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Whatever Happened to the Neocons’ Grand Schemes to Control Iraq’s Oil?

Dick Cheney thought the US occupation would see a quadrupling of Iraq's capacity to pump oil, and a privatization of its production. Not quite.

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The major international oil companies initially rejected these terms out of hand, demanding instead complete control over production and payments of approximately $25 per barrel. This initial resistance began to erode, however, when the Chinese National Petroleum Corporation (CNPC), a government-owned operation, induced its partner, BP, the huge British oil company, to accept government terms for expanding the Rumaila field near Basra in southern Iraq to one million barrels a day.

The Chinese company, experts believed, could afford to accept such meager returns because of Beijing's desire to establish a long-term energy relationship with Iraq. This foot-in-the-door contract, China's leaders evidently hoped, would lead to yet more contracts to explore Iraq's vast, undeveloped (and possibly as yet undiscovered) oil reserves.

Perhaps threatened by the possibility that Chinese companies might accumulate the bulk of the contracts for Iraq's richest oil fields, leaving other international firms in the dust, by December a veritable stampede had begun to bid for contracts. In the end, the major winners were state-owned firms from Russia, Japan, Norway, Turkey, South Korea, Angola, and -- of course -- China. The Malaysian national company, Petronas, set a record by participating with six different partners in four of the seven new contracts the Maliki government gave out. Shell and Exxon were the only major oil companies to participate in winning bids; the others were outbid by consortia led by state-owned firms. These results suggest that national oil companies, unlike their profit-maximizing private competitors, were more willing to forego immediate windfalls in exchange for long-term access to Iraqi oil.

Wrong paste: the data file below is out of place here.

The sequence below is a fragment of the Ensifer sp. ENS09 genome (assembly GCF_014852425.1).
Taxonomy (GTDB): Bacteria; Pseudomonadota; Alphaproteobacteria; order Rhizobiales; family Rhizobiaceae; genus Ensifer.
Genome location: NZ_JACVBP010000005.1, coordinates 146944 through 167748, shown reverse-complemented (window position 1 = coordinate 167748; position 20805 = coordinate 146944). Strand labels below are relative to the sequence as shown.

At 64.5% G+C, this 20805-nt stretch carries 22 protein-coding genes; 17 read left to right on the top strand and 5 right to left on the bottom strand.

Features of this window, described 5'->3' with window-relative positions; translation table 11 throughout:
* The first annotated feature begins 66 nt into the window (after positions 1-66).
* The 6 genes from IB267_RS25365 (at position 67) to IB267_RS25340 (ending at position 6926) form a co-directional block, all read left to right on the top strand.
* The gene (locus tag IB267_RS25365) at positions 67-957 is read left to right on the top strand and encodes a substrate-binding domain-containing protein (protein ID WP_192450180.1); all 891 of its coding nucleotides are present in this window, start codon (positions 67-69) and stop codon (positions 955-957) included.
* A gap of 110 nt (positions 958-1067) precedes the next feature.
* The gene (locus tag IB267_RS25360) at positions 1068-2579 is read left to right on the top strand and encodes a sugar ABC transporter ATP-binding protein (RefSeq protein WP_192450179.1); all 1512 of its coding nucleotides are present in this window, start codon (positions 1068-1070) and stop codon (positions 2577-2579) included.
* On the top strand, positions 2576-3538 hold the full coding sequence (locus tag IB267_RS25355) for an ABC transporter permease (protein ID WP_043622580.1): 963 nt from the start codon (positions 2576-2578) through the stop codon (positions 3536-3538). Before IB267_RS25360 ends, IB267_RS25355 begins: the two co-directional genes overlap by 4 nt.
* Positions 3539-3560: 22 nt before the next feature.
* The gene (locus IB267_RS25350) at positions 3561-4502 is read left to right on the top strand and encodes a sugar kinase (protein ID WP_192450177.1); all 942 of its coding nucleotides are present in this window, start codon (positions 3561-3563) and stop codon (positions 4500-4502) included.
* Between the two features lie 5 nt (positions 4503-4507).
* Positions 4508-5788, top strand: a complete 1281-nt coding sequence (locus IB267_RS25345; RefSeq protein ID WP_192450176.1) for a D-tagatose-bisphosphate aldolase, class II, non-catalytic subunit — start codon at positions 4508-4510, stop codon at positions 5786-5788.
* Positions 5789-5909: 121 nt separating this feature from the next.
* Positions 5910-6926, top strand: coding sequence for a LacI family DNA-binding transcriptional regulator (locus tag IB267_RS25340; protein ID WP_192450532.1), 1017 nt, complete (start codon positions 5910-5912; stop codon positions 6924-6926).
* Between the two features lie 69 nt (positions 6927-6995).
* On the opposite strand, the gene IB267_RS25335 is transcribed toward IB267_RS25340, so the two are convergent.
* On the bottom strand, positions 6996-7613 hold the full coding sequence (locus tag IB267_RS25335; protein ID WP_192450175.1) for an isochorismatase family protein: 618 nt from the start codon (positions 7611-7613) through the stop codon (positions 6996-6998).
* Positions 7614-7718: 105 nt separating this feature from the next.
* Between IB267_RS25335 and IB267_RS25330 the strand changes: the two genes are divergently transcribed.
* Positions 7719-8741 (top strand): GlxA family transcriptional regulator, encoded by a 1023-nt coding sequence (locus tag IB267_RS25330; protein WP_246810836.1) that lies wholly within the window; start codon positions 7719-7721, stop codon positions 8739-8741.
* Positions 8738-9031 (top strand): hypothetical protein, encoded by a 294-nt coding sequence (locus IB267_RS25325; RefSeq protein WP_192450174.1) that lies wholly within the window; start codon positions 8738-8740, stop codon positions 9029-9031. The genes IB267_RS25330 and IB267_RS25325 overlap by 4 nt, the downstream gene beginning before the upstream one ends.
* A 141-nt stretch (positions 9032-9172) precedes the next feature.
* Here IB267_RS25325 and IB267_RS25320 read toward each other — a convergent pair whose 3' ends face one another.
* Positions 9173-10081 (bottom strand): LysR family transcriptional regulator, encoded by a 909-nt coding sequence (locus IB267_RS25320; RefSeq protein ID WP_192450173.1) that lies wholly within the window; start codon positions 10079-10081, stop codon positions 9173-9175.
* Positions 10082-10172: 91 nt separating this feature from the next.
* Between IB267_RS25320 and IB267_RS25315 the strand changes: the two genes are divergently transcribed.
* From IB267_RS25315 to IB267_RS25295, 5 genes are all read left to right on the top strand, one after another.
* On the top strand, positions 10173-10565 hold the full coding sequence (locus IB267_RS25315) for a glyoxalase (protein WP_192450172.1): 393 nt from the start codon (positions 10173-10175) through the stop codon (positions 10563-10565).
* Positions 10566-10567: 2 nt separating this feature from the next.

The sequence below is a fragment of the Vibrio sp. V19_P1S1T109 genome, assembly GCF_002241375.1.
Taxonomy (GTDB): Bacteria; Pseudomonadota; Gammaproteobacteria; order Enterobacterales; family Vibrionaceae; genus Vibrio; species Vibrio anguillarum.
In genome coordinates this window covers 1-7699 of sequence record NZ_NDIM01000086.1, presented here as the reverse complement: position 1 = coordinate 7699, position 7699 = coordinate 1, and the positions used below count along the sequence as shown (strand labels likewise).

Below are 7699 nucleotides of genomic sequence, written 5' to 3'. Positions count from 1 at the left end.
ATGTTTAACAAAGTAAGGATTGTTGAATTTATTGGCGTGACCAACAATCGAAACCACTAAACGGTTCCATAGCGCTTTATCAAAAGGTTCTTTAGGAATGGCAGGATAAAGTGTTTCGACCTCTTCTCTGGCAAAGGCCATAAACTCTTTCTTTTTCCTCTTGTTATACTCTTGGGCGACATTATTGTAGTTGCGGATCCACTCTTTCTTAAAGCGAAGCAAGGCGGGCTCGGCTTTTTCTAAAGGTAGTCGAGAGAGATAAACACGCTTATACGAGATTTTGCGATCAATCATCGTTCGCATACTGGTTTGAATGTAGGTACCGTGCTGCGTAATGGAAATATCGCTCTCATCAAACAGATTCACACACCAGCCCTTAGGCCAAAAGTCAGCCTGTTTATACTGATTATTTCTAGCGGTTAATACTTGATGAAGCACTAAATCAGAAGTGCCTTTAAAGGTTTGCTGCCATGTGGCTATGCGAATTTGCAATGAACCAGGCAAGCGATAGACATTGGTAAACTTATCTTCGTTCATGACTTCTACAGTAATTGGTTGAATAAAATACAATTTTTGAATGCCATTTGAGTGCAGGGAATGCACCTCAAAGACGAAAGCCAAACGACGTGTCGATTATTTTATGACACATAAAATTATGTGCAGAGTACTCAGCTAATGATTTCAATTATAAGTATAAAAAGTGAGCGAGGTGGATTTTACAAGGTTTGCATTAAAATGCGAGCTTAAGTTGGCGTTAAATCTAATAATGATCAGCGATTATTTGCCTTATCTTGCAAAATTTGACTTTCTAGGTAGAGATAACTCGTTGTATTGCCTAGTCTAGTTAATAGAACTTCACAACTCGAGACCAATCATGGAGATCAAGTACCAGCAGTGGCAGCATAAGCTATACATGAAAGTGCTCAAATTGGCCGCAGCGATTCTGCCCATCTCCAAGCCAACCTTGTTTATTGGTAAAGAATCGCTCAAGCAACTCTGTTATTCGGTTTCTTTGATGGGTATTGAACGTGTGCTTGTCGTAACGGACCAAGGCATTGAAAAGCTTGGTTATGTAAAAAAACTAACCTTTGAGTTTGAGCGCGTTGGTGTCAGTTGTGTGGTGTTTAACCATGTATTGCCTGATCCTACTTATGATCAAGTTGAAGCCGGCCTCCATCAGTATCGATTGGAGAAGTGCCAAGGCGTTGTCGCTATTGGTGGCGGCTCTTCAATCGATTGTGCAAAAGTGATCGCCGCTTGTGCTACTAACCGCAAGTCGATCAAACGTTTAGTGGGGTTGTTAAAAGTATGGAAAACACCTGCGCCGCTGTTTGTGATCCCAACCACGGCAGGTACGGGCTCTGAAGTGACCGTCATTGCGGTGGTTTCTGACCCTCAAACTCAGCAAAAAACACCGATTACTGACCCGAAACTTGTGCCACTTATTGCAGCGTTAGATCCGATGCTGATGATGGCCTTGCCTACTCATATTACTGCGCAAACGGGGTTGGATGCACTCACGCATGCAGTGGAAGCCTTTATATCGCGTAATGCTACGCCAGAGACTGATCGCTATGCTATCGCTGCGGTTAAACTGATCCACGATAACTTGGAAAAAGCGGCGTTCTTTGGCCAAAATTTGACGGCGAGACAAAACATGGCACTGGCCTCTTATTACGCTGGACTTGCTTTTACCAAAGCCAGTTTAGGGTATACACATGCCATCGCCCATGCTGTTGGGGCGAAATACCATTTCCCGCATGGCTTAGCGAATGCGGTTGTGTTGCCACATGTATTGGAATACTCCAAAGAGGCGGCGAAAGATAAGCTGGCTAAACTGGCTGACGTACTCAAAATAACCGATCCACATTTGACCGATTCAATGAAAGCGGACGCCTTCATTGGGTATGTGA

On paper, these contracts hold the potential to satisfy one aspect of Washington's oil hunger, while frustrating another. If fully implemented, they could collectively boost Iraqi production from 2.5 million to 8 million barrels per day in just a few years. They would not, however, deliver control over production (or the bulk of the revenues) to foreign companies, so that Iraq and OPEC could continue, if they wished, to limit production, keep prices high, and wield power on the world stage.

Nevertheless, the centers of resistance to the original U.S. oil policies have voiced opposition to these new contracts. Members of parliament immediately demanded that all contracts be submitted for their approval, which they declared would be withheld unless ironclad protections of Iraqi workers, technicians, and management were included. Iraq's own state-owned oil companies demanded guarantees that their technicians, engineers, and administrators be trained in the new technologies the foreign companies brought with them, and given escalating operational control over the fields as their skills developed.

The powerful Iraqi oil union opposed the contracts unless they included guarantees that all workers be recruited from Iraq. Local tribal leaders voiced opposition unless they guaranteed a full complement of local workers, and subcontracts for locally based businesses during the development phase. Then there were the insurgents, who continued to oppose oil exports until the U.S. fully withdraws from the country, and expressed their opposition by the 26 bombing attacks they've launched on pipelines and oil facilities since September 2009.

Some of these same groups have successfully blocked previous oil initiatives. Unless they are satisfied, they may frustrate the government's latest bid to make oil gush in Iraq. One warning sign can be seen in the fate of a contract signed with the CNPC in early 2009 that called for the development of the relatively small (one billion barrel) Ahdab oil field near the Iranian border. The language of the original contract met conditions demanded by local leaders and workers, but the work, once begun, generated few local jobs and even fewer local business opportunities. The Chinese instead brought in foreign workers, following the pattern established by U.S. companies involved in Iraqi reconstruction. Eventually, equipment was sabotaged, work undermined, and the project's viability remains threatened.

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